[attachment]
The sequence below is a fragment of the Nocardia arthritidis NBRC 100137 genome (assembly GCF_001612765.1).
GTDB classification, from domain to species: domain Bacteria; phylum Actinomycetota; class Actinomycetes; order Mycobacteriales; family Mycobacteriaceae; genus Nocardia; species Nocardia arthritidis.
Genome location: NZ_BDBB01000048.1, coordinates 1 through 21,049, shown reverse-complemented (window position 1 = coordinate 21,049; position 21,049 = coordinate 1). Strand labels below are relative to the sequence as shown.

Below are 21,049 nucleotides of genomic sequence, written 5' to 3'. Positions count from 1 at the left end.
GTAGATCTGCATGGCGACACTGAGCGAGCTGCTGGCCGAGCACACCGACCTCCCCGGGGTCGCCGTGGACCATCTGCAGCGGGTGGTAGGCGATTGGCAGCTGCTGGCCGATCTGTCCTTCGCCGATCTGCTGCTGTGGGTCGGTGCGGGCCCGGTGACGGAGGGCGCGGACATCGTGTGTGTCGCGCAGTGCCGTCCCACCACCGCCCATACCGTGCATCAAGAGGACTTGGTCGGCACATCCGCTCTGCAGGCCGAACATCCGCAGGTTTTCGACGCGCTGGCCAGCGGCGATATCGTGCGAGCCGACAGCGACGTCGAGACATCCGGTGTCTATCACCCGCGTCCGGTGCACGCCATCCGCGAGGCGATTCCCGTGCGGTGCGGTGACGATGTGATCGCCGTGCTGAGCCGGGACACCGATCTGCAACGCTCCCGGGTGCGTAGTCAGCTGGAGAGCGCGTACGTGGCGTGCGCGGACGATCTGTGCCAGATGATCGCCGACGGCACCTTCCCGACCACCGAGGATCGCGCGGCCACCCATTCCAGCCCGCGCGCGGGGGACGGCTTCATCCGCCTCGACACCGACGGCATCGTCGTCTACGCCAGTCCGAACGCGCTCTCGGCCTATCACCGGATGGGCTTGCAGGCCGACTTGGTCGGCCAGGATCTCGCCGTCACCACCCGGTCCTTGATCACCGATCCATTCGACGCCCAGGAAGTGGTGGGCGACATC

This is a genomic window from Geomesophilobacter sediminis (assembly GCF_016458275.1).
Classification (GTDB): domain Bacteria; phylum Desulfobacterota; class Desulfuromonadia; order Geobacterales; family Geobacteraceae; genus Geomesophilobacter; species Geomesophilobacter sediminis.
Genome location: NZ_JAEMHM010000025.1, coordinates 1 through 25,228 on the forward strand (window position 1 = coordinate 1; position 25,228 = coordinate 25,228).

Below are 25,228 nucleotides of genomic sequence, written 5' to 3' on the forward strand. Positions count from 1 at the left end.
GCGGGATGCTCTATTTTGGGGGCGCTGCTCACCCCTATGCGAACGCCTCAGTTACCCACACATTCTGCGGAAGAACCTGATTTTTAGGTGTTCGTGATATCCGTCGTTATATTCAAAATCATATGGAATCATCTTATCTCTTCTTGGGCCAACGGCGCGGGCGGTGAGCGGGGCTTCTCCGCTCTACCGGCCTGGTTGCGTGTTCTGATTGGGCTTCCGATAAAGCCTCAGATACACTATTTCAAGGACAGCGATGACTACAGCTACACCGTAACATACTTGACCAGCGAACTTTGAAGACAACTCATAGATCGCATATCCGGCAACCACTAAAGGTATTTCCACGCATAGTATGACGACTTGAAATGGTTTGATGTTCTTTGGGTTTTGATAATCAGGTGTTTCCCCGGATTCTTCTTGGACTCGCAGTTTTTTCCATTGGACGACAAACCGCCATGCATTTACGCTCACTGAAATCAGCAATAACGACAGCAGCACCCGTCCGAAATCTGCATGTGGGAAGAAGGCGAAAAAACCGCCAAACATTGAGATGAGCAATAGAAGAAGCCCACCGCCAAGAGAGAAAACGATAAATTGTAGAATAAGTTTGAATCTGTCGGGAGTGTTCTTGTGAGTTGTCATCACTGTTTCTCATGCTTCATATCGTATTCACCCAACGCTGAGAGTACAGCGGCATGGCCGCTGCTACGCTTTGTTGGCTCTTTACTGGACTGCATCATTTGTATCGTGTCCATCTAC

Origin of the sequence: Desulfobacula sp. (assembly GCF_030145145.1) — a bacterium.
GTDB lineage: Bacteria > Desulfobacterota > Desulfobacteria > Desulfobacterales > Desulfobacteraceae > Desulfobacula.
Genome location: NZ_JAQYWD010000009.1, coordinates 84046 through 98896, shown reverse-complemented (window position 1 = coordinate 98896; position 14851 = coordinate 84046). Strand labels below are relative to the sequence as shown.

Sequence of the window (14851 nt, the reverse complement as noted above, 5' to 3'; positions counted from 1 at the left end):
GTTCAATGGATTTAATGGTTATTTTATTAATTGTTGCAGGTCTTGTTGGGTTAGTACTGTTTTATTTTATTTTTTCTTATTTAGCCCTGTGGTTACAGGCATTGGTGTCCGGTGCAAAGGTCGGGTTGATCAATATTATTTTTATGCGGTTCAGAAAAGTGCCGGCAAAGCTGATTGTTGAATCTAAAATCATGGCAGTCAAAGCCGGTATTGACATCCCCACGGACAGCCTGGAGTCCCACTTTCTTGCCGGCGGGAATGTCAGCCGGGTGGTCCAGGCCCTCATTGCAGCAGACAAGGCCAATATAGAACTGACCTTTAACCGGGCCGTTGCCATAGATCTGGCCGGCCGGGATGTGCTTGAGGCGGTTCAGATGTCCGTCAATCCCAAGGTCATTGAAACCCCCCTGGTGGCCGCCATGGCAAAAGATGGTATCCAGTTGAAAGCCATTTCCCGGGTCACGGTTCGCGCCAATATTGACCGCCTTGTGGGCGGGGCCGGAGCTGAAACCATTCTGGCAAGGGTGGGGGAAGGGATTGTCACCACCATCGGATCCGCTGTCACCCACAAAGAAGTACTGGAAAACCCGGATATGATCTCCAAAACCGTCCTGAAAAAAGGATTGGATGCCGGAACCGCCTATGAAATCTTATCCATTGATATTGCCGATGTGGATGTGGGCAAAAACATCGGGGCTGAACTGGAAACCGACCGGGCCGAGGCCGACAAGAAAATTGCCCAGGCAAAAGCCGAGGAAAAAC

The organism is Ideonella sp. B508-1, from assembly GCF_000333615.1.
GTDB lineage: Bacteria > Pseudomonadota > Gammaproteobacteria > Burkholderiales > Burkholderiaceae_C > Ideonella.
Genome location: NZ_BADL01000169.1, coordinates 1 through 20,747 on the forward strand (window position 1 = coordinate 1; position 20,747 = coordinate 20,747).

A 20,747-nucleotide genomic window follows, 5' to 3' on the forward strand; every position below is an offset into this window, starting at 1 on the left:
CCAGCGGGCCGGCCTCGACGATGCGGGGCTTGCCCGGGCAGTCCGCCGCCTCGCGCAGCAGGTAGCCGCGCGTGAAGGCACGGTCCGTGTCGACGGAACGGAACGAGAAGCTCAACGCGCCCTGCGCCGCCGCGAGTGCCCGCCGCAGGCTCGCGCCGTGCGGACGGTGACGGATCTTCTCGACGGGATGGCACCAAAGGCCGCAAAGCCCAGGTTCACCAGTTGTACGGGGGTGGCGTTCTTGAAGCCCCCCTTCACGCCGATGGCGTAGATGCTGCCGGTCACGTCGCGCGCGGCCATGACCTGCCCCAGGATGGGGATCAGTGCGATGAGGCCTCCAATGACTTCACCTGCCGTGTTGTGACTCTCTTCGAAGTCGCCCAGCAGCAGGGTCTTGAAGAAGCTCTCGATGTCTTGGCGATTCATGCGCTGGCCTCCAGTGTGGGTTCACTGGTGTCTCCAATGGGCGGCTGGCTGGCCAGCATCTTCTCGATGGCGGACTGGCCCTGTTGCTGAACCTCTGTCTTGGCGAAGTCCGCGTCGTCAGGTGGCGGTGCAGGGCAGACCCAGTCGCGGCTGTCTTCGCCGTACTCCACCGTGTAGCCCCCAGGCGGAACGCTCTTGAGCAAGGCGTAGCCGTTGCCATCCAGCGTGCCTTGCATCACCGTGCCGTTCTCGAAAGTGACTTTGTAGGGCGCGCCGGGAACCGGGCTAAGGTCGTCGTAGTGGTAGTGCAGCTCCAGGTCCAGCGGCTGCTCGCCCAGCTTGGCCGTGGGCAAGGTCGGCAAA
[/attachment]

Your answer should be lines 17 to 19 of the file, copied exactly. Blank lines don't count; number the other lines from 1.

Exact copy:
GTDB lineage: Bacteria > Pseudomonadota > Gammaproteobacteria > Burkholderiales > Burkholderiaceae_C > Ideonella.
Genome location: NZ_BADL01000169.1, coordinates 1 through 20,747 on the forward strand (window position 1 = coordinate 1; position 20,747 = coordinate 20,747).

A 20,747-nucleotide genomic window follows, 5' to 3' on the forward strand; every position below is an offset into this window, starting at 1 on the left: